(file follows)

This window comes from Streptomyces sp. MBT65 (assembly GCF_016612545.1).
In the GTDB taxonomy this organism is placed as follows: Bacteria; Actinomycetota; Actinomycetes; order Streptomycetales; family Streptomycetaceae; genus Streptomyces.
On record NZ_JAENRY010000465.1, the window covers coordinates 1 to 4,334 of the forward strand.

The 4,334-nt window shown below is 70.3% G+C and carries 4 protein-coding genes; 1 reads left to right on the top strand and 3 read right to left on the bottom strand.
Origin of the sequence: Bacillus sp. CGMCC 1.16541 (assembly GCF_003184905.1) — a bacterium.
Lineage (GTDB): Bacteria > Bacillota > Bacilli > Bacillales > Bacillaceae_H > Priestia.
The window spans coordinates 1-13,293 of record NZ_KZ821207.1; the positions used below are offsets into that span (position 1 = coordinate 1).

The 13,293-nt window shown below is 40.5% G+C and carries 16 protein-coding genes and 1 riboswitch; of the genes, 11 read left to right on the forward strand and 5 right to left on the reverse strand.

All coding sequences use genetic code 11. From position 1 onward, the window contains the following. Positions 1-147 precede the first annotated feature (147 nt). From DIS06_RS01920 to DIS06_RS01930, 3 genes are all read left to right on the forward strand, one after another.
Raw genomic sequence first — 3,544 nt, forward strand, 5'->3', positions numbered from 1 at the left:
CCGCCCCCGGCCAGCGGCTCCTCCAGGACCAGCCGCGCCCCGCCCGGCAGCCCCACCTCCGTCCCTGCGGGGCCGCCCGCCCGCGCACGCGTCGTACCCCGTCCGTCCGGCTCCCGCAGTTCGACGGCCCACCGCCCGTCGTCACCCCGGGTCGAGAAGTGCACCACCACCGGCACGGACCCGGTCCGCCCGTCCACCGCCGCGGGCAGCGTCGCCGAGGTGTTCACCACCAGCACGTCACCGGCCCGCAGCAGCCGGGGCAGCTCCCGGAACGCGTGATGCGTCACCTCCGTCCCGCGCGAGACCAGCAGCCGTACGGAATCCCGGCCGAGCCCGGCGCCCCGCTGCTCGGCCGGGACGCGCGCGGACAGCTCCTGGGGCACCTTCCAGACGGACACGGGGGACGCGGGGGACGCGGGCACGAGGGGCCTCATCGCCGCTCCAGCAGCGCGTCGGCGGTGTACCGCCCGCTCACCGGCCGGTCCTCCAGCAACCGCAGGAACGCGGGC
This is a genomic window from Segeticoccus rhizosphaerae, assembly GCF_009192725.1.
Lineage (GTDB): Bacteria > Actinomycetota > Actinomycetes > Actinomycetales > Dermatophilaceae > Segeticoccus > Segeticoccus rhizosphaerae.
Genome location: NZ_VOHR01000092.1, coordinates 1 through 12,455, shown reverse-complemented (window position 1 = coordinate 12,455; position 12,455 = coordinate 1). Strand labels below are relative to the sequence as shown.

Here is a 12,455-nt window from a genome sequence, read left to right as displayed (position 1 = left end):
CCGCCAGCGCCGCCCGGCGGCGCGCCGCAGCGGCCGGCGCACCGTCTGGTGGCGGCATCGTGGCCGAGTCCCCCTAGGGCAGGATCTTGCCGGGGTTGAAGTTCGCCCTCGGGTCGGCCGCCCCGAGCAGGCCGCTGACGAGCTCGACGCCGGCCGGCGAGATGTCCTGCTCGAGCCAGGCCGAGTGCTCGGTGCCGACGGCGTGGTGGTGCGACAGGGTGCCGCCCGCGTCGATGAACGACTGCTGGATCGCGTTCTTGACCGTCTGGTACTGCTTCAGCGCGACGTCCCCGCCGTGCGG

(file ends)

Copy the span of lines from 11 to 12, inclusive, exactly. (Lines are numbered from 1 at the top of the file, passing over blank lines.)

CCGCCCCCGGCCAGCGGCTCCTCCAGGACCAGCCGCGCCCCGCCCGGCAGCCCCACCTCCGTCCCTGCGGGGCCGCCCGCCCGCGCACGCGTCGTACCCCGTCCGTCCGGCTCCCGCAGTTCGACGGCCCACCGCCCGTCGTCACCCCGGGTCGAGAAGTGCACCACCACCGGCACGGACCCGGTCCGCCCGTCCACCGCCGCGGGCAGCGTCGCCGAGGTGTTCACCACCAGCACGTCACCGGCCCGCAGCAGCCGGGGCAGCTCCCGGAACGCGTGATGCGTCACCTCCGTCCCGCGCGAGACCAGCAGCCGTACGGAATCCCGGCCGAGCCCGGCGCCCCGCTGCTCGGCCGGGACGCGCGCGGACAGCTCCTGGGGCACCTTCCAGACGGACACGGGGGACGCGGGGGACGCGGGCACGAGGGGCCTCATCGCCGCTCCAGCAGCGCGTCGGCGGTGTACCGCCCGCTCACCGGCCGGTCCTCCAGCAACCGCAGGAACGCGGGC
This is a genomic window from Segeticoccus rhizosphaerae, assembly GCF_009192725.1.